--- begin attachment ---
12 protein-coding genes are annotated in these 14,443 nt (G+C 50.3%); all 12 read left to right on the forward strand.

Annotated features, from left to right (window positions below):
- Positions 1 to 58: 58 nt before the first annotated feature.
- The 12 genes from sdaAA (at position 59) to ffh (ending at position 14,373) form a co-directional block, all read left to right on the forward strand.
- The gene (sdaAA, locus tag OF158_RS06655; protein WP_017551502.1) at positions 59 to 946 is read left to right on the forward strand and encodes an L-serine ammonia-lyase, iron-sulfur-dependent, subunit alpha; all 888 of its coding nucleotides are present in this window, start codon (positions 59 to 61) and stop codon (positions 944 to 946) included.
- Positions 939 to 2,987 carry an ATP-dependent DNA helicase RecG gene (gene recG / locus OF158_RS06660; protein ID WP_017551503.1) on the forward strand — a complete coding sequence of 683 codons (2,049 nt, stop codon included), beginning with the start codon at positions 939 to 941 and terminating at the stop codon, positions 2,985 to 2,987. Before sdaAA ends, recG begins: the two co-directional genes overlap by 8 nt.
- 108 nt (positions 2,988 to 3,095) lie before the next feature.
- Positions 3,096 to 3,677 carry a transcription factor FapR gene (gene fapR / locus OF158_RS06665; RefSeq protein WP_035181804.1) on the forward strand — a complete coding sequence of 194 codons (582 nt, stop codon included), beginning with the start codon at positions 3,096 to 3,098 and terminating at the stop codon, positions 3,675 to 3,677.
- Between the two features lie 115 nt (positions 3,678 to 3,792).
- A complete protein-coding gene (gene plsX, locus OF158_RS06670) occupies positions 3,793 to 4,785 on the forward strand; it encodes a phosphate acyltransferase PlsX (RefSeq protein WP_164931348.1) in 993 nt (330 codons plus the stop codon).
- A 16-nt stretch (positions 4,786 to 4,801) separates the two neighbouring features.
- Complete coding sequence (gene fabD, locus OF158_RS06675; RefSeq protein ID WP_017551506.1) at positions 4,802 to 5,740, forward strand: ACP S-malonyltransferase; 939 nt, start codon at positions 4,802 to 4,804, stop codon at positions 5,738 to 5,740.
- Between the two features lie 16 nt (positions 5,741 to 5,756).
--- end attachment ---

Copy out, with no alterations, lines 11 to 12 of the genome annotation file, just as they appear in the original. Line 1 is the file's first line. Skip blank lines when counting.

- A 16-nt stretch (positions 4,786 to 4,801) separates the two neighbouring features.
- Complete coding sequence (gene fabD, locus OF158_RS06675; RefSeq protein ID WP_017551506.1) at positions 4,802 to 5,740, forward strand: ACP S-malonyltransferase; 939 nt, start codon at positions 4,802 to 4,804, stop codon at positions 5,738 to 5,740.